Previously, we showed that FA-treatment abolishes the membrane fusion activity of WIV and that such a formulation has a decreased capacity to prime CTL activity in mice [10]. Here, we first confirmed that the FA-WIV used in the present study completely lacked membrane fusion activity as assessed on the basis of hemolysis activity (Fig. 6). By contrast, up to 80% of the membrane fusion activity was preserved in the BPL-WIV preparation (Fig. 6). Importantly, the difference in hemolysis induced by BPL-WIV or FA-WIV was not due to a difference in erythrocyte binding, as determined by hemagglutination assay (data not shown).

Figure 6. Effect of virus inactivation treatments on the membrane fusion activity of WIV formulations.

Guinea pig erythrocytes were incubated with BPL-WIV or FA-WIV at different pH values for measurement of pH-dependent viral membrane fusion. The amount of released hemoglobin was measured by spectrophotometry at 540 nm. Release of hemoglobin expressed relative to maximal release of hemoglobin in water was used as a measure of fusion. Only BPL-WIV showed the capacity to fuse to erythrocyte membranes when incubated at low pH (4.6–5.6), as shown by the amount of released hemoglobin. In contrast, in the same pH range, no fusion of FA-WIV with erythrocyte membranes was detected.


Next, we compared the levels of influenza-specific CTLs induced by FA-WIV and BPL-WIV in peripheral blood and spleen. In PBMCs from immunized mice, pre-challenge, CTLs specific for influenza NP366–374 were detected with cognate MHC class I tetramers in both groups of mice (Fig. 7a). However, the level of NP-specific CTLs was significantly higher in mice vaccinated with fusion-active BPL-WIV compared to mice vaccinated with fusion-inactive FA-WIV. Notably, an early accumulation of NP-specific CTLs in the spleen was observed 4 days post-challenge in mice vaccinated with fusion-active BPL-WIV, but not in mice receiving fusion-inactive FA-WIV (Fig. 7b). By day 6 post-challenge, this population decreased slightly.

Figure 7. BPL-WIV induces higher levels of NP-specific CD8+ T cells compared to FA-WIV.

(A) Numbers of influenza NP366–374-specific CD8+ T cells were determined before challenge in the peripheral blood of mock-vaccinated mice and mice vaccinated with either BPL-WIV or FA-WIV. Bars indicate the mean percentage±SEM of 9 mice per group. Vaccination of mice with BPL-WIV induced significantly higher levels of NP366–374-specific CD8+ T cells compared to levels induced by FA-WIV (p<0.05; Mann-Whitney U test). (B) Four days after challenge, the mean percentage of influenza NP366–374-specific CD8+ T-cells in the spleen was significantly higher in mice vaccinated with BPL-WIV compared to mice vaccinated with FA-WIV (p<0.05; Mann-Whitney U test, n = 3).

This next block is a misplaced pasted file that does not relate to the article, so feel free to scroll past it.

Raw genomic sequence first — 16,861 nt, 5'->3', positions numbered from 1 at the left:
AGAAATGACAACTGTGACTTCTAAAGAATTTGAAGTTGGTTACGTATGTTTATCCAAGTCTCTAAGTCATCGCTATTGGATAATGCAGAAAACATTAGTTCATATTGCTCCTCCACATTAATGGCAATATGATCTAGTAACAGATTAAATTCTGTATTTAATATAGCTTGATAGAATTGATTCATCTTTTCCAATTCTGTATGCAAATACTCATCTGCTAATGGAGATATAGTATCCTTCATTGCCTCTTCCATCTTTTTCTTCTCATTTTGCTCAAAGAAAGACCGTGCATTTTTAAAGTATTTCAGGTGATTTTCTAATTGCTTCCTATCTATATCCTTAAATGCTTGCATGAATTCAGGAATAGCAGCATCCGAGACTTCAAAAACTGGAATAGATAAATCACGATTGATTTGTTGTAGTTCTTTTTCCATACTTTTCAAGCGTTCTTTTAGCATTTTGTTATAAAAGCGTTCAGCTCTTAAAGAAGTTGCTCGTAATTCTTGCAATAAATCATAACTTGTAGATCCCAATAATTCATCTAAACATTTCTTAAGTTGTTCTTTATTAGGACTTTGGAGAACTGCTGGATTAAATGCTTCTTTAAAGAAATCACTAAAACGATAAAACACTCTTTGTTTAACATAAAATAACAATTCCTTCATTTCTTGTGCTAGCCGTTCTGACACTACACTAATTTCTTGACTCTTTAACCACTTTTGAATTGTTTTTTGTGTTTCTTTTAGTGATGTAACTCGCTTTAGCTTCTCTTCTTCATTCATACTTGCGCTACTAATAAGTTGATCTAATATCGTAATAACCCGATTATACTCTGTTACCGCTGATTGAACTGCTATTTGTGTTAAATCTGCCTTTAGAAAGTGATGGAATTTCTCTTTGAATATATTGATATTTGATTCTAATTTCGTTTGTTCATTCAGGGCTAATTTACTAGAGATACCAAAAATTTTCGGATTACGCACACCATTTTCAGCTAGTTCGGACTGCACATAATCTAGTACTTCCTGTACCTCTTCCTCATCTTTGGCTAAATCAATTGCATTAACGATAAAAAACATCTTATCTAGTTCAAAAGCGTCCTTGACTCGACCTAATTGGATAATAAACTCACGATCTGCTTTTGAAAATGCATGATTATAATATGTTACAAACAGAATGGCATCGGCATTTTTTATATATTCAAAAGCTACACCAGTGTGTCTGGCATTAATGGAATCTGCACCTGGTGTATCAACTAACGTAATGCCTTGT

Influx of specific CTLs into the lungs of WIV-vaccinated mice after infection

Finally, we investigated whether the superior protection induced by fusion-active BPL-WIV, compared to fusion-inactive FA-WIV, was associated with a higher influx of cytotoxic CD8+ T cells into the lungs as the site of infection. Lung-associated lymphocytes were isolated from mice euthanized on day 4 or 6 post-challenge and influenza NP366–374-specific CTLs were enumerated by tetramer staining. Additionally, bronchoalveolar lavages (BALs) were collected to measure the level of locally produced granzyme B as an indicator of cytotoxic effector activity. On day 4 and 6 post-challenge, higher levels of NP-specific CTLs were detected in the lungs of mice vaccinated with fusion-active BPL-WIV compared to mice vaccinated with fusion-inactive FA-WIV (Fig. 8a). At the same time, local granzyme B levels were significantly higher in mice vaccinated with fusion-active BPL-WIV compared to the levels observed in mice vaccinated with fusion-inactive FA-WIV (Fig. 8b). Thus, the influx of NP-specific CTLs in the lungs and local production of granzyme B correlated with early clearance of influenza virus from the lungs of mice vaccinated with fusion-active BPL-WIV.

Figure 8. BPL-WIV vaccination results in a higher post-challenge influx of cytotoxic CD8+ T cells into the lungs.

(A) The accumulation of NP366–374-specific CD8+ T cells in the lungs of mice vaccinated with BPL-WIV or FA-WIV was measured on days 4 and 6 post-challenge. Bars indicate the mean percentage±SEM of 3 mice per group. On days 4 and 6 post-challenge, significantly higher percentages of NP366–374-specific CD8+ T cells were observed in mice vaccinated with BPL-WIV compared to mice vaccinated with FA-WIV (p<0.05; Mann-Whitney U test). (B) The higher influx of NP366–374-specific CD8+ T cells in BPL-WIV vaccinated mice was accompanied by a higher local production of granzyme B compared to levels measured in mice vaccinated with FA-WIV (p<0.05; Mann-Whitney U test). In both the BPL-WIV and FA-WIV vaccinated groups, levels of granzyme-B were significantly enhanced on day 6 compared to levels measured on day 4 (p<0.05; Mann-Whitney U test).



In this study, we show that vaccination of mice with a whole inactivated influenza virus vaccine induces cross-protection against heterosubtypic challenge, in contrast to vaccination with either subunit or split vaccines. Importantly, we demonstrate that the procedure used for virus inactivation in the production of WIV influences the magnitude of the immune response, and consequently the extent of cross-protection. Subunit and split vaccines proved unable to induce influenza-specific CTL activity. In contrast, vaccination with BPL-WIV induced a strong CTL response associated with rapid clearance of virus from the lungs of challenged mice and an apparent absence of disease symptoms. In comparison, vaccination with FA-WIV induced lower levels of CTLs associated with a slower rate of virus clearance and the development of disease symptoms that gradually regressed by the end of the follow-up period. These differences in the magnitude of the CTL response and the efficacy of cross-protection observed after vaccination with the different WIV preparations were linked to the effects of the inactivation procedures on viral membrane fusion activity.